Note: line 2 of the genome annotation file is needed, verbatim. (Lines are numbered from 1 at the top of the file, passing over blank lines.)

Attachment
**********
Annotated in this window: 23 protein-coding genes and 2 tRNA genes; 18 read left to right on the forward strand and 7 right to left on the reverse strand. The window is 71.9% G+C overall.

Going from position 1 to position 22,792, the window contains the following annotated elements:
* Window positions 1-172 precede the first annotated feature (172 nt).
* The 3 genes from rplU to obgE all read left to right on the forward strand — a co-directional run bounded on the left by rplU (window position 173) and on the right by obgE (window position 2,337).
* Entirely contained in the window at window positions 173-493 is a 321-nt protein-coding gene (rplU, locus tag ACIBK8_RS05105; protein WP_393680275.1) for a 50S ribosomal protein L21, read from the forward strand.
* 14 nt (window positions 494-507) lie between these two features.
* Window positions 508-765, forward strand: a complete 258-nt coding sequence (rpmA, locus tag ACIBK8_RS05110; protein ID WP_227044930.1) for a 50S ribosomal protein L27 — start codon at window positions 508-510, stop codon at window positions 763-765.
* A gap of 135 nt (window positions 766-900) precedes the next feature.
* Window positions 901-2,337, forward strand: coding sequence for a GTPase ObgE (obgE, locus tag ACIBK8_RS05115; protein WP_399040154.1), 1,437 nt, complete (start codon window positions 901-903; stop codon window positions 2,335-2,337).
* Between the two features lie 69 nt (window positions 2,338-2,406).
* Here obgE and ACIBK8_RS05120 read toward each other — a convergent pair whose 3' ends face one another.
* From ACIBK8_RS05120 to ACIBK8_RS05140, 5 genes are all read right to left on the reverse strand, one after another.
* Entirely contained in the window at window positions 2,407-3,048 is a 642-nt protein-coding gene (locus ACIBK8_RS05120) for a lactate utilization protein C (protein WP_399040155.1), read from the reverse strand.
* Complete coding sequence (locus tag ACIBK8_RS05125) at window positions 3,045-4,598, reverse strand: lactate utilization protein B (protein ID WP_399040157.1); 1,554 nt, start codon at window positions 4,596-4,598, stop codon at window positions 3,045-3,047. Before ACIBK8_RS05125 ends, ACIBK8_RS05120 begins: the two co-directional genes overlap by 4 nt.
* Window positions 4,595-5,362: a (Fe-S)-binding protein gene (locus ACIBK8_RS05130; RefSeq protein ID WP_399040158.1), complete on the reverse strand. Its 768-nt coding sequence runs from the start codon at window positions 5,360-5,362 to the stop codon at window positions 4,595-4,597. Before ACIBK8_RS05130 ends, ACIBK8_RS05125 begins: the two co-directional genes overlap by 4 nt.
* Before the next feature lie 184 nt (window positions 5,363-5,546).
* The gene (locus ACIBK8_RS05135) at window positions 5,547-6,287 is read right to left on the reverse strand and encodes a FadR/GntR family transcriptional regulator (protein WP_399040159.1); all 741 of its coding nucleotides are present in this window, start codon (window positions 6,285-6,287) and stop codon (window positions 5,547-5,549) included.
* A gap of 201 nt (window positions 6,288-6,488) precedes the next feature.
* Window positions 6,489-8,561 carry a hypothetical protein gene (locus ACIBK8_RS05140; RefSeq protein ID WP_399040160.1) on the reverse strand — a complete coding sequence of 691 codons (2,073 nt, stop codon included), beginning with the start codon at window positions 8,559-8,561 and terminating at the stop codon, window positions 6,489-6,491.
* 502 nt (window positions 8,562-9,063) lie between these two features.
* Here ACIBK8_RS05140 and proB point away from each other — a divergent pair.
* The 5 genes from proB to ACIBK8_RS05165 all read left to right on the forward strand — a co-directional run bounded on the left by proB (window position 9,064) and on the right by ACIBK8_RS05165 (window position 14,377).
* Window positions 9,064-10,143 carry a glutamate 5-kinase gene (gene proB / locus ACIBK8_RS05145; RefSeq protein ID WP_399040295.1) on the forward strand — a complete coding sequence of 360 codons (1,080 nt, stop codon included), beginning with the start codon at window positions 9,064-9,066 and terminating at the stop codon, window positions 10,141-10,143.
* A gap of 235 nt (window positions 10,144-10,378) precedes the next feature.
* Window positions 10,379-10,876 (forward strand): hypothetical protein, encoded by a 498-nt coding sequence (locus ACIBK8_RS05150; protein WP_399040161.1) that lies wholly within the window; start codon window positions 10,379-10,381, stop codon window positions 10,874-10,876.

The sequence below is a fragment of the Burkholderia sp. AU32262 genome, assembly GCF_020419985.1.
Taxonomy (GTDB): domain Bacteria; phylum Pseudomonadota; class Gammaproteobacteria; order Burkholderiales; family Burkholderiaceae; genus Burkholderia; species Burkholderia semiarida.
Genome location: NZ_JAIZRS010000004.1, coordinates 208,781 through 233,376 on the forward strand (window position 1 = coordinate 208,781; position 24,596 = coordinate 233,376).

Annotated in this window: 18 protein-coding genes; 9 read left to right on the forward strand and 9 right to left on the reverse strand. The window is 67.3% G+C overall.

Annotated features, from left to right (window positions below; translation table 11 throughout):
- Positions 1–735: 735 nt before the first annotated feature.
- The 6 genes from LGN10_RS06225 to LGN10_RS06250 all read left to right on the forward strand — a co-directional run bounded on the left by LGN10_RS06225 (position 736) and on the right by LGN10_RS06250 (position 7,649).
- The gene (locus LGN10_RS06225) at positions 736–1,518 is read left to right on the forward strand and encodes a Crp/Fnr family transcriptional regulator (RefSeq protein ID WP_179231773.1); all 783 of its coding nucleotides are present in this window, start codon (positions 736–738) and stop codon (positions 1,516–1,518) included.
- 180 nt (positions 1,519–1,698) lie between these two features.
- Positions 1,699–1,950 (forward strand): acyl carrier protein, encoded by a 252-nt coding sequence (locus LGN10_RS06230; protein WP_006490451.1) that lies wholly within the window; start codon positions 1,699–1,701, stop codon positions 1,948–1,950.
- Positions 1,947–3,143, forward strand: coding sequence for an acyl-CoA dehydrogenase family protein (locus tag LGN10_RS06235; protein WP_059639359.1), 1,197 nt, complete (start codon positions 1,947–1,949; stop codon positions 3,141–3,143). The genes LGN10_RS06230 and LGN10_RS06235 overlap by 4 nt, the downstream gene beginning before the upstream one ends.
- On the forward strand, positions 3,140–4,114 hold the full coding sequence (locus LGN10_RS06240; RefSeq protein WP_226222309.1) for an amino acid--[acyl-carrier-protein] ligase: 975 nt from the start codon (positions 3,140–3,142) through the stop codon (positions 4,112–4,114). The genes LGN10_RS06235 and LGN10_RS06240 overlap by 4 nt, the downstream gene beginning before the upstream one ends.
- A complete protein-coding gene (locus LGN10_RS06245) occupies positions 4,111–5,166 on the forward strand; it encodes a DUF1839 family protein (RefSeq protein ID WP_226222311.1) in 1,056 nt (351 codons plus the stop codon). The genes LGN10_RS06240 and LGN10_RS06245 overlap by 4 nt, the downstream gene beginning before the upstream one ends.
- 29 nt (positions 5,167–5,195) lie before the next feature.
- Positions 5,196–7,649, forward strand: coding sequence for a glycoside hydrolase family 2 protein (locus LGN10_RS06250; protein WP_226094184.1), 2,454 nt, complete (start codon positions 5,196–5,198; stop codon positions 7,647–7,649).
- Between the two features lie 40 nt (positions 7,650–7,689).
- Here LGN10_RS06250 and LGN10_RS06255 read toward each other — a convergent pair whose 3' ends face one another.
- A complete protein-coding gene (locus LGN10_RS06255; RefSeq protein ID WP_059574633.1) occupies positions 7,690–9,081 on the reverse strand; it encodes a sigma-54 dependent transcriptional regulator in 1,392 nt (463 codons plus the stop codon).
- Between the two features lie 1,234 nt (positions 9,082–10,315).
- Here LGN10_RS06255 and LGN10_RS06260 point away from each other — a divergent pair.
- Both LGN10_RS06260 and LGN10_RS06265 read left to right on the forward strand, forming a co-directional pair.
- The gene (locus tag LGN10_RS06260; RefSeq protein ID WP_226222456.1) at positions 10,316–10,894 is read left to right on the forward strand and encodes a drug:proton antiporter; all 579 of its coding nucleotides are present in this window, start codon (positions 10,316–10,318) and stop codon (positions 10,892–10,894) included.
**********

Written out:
Going from position 1 to position 22,792, the window contains the following annotated elements: